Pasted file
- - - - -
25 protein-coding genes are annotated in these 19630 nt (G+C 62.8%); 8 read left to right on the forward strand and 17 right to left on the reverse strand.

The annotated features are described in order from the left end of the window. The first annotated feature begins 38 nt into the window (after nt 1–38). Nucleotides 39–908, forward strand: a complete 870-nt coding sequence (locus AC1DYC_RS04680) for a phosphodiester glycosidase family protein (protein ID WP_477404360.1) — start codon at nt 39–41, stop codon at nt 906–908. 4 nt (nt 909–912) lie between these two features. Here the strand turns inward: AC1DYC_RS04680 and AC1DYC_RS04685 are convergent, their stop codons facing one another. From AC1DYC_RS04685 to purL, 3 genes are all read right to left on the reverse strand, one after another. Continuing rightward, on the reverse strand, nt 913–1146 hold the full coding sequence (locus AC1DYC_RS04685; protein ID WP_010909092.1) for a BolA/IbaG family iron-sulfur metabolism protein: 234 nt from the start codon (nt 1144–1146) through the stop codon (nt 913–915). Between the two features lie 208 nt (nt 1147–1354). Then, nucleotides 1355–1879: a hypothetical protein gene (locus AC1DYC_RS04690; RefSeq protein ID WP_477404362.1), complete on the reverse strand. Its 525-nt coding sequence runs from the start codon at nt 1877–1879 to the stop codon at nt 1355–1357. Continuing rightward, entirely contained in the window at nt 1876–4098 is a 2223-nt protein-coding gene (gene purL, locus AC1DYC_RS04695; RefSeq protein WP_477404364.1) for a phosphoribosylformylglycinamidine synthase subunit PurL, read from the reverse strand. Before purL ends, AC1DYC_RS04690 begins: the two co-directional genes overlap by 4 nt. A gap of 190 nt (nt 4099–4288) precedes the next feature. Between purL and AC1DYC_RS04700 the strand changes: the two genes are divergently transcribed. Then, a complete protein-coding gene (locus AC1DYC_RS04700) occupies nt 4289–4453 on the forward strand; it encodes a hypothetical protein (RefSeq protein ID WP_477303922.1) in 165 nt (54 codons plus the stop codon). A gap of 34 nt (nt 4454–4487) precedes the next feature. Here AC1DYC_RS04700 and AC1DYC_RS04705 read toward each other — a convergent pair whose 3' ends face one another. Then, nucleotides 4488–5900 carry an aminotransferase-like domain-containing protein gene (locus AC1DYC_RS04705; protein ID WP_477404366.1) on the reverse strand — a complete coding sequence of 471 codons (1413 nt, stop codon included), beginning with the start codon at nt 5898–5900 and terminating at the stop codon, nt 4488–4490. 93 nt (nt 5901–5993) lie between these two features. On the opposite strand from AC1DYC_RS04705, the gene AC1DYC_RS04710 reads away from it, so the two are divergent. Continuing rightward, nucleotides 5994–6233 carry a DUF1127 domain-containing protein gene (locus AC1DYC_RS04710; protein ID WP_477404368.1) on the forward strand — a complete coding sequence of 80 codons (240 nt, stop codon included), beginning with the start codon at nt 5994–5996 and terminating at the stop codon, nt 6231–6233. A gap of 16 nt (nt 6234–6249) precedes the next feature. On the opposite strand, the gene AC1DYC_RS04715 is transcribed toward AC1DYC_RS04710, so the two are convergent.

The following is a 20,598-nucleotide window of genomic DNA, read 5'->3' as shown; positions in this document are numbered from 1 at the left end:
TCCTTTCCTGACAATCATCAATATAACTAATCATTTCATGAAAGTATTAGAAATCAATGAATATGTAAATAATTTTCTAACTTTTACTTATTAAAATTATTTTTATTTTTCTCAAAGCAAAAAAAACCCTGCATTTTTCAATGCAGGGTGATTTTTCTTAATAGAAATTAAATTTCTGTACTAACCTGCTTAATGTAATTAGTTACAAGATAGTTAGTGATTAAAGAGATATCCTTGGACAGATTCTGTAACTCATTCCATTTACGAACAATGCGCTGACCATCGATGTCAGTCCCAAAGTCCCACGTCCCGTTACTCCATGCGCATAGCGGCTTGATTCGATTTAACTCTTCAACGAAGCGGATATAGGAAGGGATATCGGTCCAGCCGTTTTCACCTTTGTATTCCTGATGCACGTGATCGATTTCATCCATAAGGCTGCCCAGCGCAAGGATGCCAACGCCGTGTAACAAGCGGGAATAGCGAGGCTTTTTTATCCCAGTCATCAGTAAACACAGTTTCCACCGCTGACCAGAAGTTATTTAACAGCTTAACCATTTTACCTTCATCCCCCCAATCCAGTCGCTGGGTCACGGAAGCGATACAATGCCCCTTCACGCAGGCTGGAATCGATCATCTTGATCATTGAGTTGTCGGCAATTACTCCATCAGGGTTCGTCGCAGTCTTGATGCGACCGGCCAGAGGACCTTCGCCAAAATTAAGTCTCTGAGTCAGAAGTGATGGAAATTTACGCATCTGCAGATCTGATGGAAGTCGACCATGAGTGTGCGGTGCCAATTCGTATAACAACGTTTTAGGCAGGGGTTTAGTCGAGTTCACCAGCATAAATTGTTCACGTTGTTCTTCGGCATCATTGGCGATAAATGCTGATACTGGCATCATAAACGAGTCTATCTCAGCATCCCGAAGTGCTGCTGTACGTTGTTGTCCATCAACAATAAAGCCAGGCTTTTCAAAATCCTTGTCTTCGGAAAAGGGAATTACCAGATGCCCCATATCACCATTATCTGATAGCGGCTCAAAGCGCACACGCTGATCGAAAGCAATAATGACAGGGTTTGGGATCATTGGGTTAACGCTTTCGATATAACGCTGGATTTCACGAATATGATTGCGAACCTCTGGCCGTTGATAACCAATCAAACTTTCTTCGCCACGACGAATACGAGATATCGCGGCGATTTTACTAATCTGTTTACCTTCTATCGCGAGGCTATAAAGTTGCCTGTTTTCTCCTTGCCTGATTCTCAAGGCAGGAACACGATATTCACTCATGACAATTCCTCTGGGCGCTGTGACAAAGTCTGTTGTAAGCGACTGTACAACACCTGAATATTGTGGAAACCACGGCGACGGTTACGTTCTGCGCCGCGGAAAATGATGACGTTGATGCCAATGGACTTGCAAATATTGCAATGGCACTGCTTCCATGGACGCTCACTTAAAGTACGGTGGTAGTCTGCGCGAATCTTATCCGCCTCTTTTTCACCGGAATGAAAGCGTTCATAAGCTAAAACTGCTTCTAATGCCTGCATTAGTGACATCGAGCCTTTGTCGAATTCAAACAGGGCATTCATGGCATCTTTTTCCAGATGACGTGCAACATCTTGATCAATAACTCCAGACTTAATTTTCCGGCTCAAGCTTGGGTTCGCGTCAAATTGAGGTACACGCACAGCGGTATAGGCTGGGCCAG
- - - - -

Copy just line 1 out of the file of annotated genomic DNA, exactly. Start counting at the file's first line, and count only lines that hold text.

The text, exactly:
25 protein-coding genes are annotated in these 19630 nt (G+C 62.8%); 8 read left to right on the forward strand and 17 right to left on the reverse strand.